These are all reasons why Sweden tops the Forum’s Energy Transition Index – providing environmental leadership at a time when a Great Reset has never been more needed. Here’s how Sweden is building up local solutions in its energy revolution.
54% of Sweden’s power comes from renewables, and is helped by its geography. With plenty of moving water and 63% forest cover, it’s no surprise the two largest renewable power sources are hydropower and biomass. And that biomass is helping support a local energy boom.
Heating is a key use of energy in a cold country like Sweden. In recent decades, as fuel oil taxes have increased, the country’s power companies have turned to renewables, like biomass, to fuel local ‘district heating’ plants.
In Sweden these trace their origins back to 1948, when a power station’s excess heat was first used to heat nearby buildings: steam is forced along a network of pipes to wherever it’s needed. Today, there are around 500 district heating systems across the country, from major cities to small villages, providing heat to homes and businesses.
District heating used to be fueled mainly from the by-products of power plants, waste-to-energy plants and industrial processes. These days, however, Sweden is bringing more renewable sources into the mix. And as a result of competition, this localized form of power is now the country’s home-heating market leader.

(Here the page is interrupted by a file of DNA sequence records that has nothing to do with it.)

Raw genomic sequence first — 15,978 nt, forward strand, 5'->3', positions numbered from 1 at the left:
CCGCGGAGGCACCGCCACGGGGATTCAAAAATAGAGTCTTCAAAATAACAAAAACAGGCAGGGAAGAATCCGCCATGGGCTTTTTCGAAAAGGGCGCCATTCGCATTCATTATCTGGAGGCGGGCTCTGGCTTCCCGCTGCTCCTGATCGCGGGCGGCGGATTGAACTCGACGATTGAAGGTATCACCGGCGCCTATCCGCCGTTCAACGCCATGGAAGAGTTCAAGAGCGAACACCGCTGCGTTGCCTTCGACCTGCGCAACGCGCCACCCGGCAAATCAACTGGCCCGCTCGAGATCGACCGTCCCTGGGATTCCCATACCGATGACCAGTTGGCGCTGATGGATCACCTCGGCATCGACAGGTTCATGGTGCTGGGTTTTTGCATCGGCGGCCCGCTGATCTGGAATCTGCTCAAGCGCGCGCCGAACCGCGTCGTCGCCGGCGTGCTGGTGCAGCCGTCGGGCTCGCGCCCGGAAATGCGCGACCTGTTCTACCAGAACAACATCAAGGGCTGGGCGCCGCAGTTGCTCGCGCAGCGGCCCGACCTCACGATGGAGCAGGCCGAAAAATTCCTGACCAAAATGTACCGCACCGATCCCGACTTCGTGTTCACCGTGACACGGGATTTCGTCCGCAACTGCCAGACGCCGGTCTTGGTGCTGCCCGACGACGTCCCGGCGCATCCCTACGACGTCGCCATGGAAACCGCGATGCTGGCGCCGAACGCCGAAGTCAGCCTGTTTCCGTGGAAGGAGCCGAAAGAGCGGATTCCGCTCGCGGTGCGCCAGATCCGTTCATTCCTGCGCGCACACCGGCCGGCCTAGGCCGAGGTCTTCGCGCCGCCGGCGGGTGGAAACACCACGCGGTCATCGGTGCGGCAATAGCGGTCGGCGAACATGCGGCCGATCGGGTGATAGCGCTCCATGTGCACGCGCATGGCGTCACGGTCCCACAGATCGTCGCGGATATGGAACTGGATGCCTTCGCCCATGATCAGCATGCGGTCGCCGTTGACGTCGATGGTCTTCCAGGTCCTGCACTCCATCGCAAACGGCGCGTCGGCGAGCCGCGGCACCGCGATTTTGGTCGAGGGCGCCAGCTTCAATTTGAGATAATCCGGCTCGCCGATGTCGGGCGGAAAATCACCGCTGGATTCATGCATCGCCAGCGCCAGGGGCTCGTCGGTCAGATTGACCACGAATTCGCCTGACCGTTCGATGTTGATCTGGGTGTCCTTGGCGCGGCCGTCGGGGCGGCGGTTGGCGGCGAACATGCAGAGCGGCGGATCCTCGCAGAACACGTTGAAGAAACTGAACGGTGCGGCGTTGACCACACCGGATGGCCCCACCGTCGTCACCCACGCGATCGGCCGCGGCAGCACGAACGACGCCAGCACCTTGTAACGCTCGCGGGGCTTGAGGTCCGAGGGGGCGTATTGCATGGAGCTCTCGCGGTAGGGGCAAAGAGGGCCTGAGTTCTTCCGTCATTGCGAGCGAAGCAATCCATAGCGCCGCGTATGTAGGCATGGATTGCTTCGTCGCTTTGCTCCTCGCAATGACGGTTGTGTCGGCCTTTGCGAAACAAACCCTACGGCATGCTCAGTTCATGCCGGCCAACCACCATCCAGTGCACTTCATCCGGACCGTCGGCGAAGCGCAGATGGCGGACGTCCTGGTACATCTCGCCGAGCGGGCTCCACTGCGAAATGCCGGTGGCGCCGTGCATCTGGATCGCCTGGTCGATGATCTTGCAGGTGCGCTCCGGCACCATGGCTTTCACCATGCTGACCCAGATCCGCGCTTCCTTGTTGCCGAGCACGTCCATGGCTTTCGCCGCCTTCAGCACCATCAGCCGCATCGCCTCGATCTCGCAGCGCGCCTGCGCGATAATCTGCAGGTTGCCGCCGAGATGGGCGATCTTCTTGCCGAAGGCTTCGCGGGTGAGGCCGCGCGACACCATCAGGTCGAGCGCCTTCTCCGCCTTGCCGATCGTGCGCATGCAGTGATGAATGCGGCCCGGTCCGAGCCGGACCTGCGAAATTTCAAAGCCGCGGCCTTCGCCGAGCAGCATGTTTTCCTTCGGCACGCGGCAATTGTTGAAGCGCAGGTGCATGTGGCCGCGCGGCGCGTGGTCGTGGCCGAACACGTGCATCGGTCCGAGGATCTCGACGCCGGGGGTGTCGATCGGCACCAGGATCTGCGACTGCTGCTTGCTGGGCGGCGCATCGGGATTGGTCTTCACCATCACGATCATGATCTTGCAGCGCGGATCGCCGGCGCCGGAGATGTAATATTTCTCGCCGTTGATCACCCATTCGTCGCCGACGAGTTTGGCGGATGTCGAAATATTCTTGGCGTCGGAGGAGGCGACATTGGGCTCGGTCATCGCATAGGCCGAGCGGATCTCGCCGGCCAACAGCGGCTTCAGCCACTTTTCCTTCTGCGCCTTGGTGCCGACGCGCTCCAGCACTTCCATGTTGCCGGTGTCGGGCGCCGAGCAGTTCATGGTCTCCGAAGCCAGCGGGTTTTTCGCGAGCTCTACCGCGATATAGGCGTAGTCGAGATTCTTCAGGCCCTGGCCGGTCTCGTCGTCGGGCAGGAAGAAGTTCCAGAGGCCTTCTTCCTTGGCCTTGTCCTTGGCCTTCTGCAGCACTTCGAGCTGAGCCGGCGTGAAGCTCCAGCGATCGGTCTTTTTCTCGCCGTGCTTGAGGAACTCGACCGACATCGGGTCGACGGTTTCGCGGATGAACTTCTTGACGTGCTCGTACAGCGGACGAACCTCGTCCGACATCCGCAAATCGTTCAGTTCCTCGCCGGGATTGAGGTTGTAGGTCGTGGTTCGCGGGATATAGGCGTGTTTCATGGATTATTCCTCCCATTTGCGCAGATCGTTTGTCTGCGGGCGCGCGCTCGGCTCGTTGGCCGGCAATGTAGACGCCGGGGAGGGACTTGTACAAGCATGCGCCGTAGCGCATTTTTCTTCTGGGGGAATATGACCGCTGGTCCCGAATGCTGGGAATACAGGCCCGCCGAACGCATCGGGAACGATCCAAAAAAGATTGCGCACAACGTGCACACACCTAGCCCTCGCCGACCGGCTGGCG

But Sweden doesn’t stop at village-level heating solutions. Its new breed of energy-generation takes hyper-local to the next level.
48 family apartments spread across 3 buildings have been given photovoltaic solar panels, thermal energy storage and heat pump systems. A micro energy grid connects it all, and helps charge electric cars overnight.
The result is a cluster of ‘prosumer’ buildings, producing rather than consuming enough power for 77% of residents’ needs. With high levels of smart meter usage, it’s a model that looks set to spread across Sweden.
This is Västra Hamnen in Malmö! Formerly a shipyard, this flourishing residenial area has a heating and cooling system which runs entirely on renewable energy. The district is often cited as Europe’s first carbon-neutral neighbourhood. @swedensepic.twitter.com/9SfkWLwsVo
A recent development by E.ON in Hyllie, a district on the outskirts of Malmö, southern Sweden, has scaled up the smart grid principle. Energy generation comes from local wind, solar, biomass and waste sources.
Smart grids then balance the power, react to the weather, deploying extra power when it’s colder or putting excess into battery storage when it’s warm. The system is not only more efficient, but bills have fallen.
Smart energy developments like those in Hyllie, Ludivika, and renewable-driven district heating, offer a radical alternative to the centralized energy systems many countries rely on today.
The EU’s leaders have a challenge: how to generate 32% of energy from renewables by 2030. Sweden offers a vision of how technology and local solutions can turn a goal into a reality.